#ARCTIC. #SIBERIA. THIS IS TAIMYR. Taimyr is called the Land of a Thousand Lakes. Its physical map is full of blue color. Norilsk is surrounded by large rivers and lakes, as well as countless streams and shallow water bodies. And this is not just beauty, but also the most important resource.
The Greater Norilsk Lakes system is the world’s second fresh water reservoir. The first Norilsk maps show that even the territory of the old and modern city was dotted with numerous lakes, streams and rivers. It is now that they are covered, diverted or squeezed by culverts.
“Water is one of the main raw materials for metallurgical production”, wrote Nikolay Zenger, a hydraulic engineer and permafrost specialist, Nikolay Urvantsev’s friend and Mikhail Kim’s associate, in 1946.
It is not known how the fate of the city and the plant would have developed if Taimyr did not belong to the areas of the so-called excessive moisture. And even despite this, from time to time Norilsk experienced household and industrial thirst.
The largest lake near the future Norilsk was Dolgoye. It also became the first source of water – both for technological and household needs. On its shore, a pumping station and water conduits were built – for the first time in permafrost conditions.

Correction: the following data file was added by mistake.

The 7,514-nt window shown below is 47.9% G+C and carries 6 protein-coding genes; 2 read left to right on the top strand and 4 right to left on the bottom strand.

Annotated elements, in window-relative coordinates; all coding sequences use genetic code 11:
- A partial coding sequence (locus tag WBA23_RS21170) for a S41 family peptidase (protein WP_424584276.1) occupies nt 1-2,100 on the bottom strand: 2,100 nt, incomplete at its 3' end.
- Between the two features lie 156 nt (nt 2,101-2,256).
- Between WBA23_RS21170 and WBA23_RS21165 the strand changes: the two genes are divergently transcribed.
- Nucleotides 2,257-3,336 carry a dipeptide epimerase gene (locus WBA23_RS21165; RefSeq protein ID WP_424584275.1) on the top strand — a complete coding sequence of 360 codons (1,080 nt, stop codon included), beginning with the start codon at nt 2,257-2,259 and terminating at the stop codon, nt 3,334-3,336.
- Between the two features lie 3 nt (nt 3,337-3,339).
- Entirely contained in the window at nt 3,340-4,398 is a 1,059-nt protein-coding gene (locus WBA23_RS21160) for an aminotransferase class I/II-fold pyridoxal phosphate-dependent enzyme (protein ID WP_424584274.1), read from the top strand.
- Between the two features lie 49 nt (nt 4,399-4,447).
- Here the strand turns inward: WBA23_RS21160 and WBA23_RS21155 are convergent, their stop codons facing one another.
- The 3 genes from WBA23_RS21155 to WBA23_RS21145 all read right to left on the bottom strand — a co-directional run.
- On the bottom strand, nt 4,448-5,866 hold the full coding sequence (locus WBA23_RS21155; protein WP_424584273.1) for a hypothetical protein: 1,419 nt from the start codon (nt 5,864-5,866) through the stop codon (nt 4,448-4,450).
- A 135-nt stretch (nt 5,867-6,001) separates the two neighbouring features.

But after the first five years of the Norilsk combine construction, there was not enough water in Dolgoye. An engineering decision was made – to block the Dolgaya river flowing out of the lake with a dam, and thereby raise the water level. The dam was built in 1943.
With the growth of the combine, the shortage of water returned. The processing plant start-up sharply increased water consumption, and the flow again exceeded the inflow: Dolgoye began to shallow again.
Another replenishable source was needed. Since 1949, it has been the Norilskaya river. But there was another problem – there was not enough metal for pipes. The combine’s head Vladimir Zverev and his engineers made a decision: the water conduit will be partly wooden. The first wooden pipe served for almost 20 years.
In the History Spot’s previous publication, we told that 85 years ago the Norilsk people began to fight snow and study snowdrifts: in January 1937 they created the first experimental snow fighting station.
Text: Svetlana Ferapontova, Photo: Nornickel Polar Branch archive